A fifth (20 per cent) of Brits are set to choose a festival over a holiday this year, with 32 per cent now seeing a live entertainment event as their main trip for the summer, new research by Barclaycard has found.

A nation of festival lovers

The rising cost of holidays (29 per cent), hotter summers in the UK (14 per cent) and uncertainties around Brexit (12 per cent), are persuading Brits to attend more live music events this year. Nearly a fifth (19 per cent) feel their summer would be incomplete without the atmosphere of a festival field to soak up, with 22 per cent suggesting they lean towards these types of events because they have ‘everything they want’ in one place.

Furthermore, it’s not just what’s on site that’s swaying us; 20 per cent feel festivals are a rite of passage, with 44 per cent believing that everyone should attend one at least once in their life. In fact, of those surveyed who are parents, over a third (34 per cent) would like their children to attend a festival to enhance their social skills and build confidence (31 per cent).

More opportunities for discovery

A quarter (25 per cent) will attend a festival for the first time ever this year but it’s more than just catchy tunes that cause us to favour festivals. Many also feel they are the perfect environment to broaden the mind (24 per cent) and almost a fifth (18 per cent) find the immersive nature events offer more opportunities for discovery than other cultural activities. Trying new foods (27 per cent), activities such as yoga or comedy (27 per cent) and meeting new people (25 per cent) are some of the top reasons Brits will be flocking to fields this summer.

One in four (25 per cent) also favour festivals for making monumental memories with their friends, as one in ten admit to experiencing FOMO (fear of missing out) if their friends attend an event without them.

The top 10 reasons Brits are likely to attend a festival this summer:

– To see bands and artists that they love
– To discover new music
– To try new foods
– To enjoy experiences unrelated to music such as yoga or comedy
– To meet new people
– To become more open minded
– To find new brands / products
– To visit interesting pop-up bars
– To experiment with fashion
– To build social skills

Learning from the experts and preparation

Despite so many of Brits attending festivals and priming themselves for discovery, many still feel they could benefit from advice and tips to give them a helping hand. More than a fifth (22 per cent) worry they will run out of money, with 16 per cent admitting they are not sure how to budget effectively.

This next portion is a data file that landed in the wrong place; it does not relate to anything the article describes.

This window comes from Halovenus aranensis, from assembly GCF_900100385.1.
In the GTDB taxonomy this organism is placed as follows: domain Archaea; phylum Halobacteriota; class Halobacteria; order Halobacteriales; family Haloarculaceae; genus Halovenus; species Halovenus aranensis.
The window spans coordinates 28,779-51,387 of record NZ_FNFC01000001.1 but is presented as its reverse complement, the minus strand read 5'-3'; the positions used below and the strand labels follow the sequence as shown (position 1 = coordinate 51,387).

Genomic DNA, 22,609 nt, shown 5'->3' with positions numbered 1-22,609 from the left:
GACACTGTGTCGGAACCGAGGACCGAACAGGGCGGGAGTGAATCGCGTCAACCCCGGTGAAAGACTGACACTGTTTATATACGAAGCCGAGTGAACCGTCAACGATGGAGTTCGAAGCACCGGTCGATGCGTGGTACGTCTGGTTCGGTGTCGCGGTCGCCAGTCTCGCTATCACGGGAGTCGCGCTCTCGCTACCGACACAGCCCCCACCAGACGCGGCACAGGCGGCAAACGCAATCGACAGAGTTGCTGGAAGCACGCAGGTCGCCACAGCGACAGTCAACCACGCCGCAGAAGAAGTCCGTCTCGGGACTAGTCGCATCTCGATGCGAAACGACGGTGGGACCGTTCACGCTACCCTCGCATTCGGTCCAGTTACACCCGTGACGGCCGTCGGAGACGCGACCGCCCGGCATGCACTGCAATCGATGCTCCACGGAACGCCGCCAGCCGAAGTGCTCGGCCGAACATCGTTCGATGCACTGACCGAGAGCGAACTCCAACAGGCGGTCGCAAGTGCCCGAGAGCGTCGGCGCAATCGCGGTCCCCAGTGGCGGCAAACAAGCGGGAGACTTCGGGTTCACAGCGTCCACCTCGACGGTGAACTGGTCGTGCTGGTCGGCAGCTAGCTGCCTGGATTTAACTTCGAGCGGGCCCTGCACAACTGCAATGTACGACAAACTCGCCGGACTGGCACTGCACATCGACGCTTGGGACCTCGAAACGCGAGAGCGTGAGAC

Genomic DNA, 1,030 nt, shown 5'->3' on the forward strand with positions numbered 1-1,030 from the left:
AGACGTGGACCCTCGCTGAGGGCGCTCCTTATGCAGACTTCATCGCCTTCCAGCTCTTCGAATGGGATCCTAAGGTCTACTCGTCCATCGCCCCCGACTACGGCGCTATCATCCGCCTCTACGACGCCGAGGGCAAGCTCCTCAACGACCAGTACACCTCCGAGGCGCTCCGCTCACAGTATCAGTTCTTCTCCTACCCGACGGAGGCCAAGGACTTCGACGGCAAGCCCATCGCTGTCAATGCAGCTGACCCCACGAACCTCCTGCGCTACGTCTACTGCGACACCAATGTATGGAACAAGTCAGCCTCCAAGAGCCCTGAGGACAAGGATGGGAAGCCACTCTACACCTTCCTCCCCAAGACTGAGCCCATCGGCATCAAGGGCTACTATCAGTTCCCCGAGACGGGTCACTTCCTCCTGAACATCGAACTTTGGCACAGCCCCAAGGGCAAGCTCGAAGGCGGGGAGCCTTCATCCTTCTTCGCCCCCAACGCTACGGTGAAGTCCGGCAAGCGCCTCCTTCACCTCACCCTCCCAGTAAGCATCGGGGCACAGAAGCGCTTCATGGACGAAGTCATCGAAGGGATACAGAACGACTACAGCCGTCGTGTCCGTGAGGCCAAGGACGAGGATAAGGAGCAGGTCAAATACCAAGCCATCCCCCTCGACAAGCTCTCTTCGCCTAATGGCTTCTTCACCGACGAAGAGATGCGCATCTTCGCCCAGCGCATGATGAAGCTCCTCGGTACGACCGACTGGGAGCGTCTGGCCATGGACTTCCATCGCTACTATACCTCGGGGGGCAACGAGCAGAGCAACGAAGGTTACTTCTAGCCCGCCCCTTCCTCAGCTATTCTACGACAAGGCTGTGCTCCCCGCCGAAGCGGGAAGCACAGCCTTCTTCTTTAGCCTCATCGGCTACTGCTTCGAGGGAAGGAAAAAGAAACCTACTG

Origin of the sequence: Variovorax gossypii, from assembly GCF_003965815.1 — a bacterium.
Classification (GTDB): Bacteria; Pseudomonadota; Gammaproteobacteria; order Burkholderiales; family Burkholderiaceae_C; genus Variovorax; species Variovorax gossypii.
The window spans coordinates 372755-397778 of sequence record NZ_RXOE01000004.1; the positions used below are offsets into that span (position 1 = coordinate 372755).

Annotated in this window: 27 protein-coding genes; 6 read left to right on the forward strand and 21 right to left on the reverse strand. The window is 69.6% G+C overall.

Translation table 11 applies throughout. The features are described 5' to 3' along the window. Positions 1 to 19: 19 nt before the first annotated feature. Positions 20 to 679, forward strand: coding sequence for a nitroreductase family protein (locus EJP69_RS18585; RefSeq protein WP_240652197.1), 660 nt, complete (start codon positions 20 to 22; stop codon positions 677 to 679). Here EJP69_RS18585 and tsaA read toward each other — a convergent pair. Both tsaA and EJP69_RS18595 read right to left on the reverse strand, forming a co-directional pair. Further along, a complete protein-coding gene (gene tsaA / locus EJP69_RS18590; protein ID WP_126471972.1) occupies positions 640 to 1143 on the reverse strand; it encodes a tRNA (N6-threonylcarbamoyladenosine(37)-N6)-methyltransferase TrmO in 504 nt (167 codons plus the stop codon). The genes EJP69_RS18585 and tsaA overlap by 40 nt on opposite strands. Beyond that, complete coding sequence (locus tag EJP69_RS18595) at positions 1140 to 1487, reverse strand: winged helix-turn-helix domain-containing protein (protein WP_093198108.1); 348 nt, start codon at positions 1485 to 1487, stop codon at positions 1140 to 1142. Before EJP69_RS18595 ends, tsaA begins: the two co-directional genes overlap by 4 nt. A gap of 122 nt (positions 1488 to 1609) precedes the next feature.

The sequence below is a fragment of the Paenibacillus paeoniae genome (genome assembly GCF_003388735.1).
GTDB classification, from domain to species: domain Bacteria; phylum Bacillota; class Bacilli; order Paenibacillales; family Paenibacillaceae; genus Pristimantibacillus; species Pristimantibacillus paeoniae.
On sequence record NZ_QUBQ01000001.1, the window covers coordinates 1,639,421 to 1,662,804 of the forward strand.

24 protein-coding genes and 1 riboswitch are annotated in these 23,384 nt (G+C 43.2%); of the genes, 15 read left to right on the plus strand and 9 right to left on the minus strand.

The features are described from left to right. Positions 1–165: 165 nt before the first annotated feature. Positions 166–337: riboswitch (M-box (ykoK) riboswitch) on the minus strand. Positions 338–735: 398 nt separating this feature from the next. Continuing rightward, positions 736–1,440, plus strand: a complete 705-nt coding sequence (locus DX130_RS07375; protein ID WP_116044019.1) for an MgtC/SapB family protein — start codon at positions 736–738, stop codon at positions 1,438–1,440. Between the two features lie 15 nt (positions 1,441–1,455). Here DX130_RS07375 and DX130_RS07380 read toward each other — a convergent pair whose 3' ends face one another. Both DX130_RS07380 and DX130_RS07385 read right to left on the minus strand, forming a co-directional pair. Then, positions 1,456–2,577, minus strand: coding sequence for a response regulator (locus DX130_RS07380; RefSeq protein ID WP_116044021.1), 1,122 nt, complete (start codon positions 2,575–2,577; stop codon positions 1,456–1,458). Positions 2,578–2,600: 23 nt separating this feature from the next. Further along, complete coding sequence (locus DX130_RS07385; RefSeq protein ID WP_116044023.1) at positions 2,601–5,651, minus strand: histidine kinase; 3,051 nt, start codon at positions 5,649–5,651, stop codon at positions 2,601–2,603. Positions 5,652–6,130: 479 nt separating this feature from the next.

Whether a first timer or seasoned festival-goer the average spend stands at £549.76 per person, with the highest spend on travel (£65) clothes (£42) and tents (£43).

When it comes to mastering the art of live entertainment events, 22 per cent would welcome advice from those that have attended before. Helpful stewards (34 per cent), phone charging points (33 per cent) and complimentary waterproofs (23 per cent) were also identified as ways to enhance the festival environment.

Further preparation includes making a schedule of acts to see (33 per cent), studying site maps (27 per cent) and creating bespoke playlists (11 per cent). Many will splurge on new outfits (38 per cent) while one in ten (10 per cent) will try out a new hairstyle or even take singing or dancing lessons to prepare for the event.

Daniel Mathieson, Head of Sponsorship at Barclaycard, said: “It’s fascinating to see how live entertainment events have evolved over the past few years. Festivals are no longer just about the music, but about finding opportunities to discover new ways to have fun and make memories, whether that’s taking a yoga class, trying out a new cuisine or seeing a comedian.

“Festivals continue to support a wide-range of interests and for many, have become a cultural rite of passage. With many events now billed as entertainment hubs offering so much to do and see, it’s not surprising Brits are considering putting off a trip abroad in favour of some festival fun!”

Edith Bowman, broadcaster, added: “I’ve spent half my life going to festivals and I am thrilled to see that their wider value in society is starting to be truly recognised. From self-confidence and open-mindedness, to new tastes and unforgettable live music – there is so much on offer. I can’t think of a better way to spend my summer than with those who have an appreciation and love for the same thing that I do.”

To help people discover even more while on site, the Barclaycard ‘Sensorium’ is an immersive structure that will take festival-goers at Download, Latitude and Barclaycard presents British Summer Time on a ‘multisensory journey’.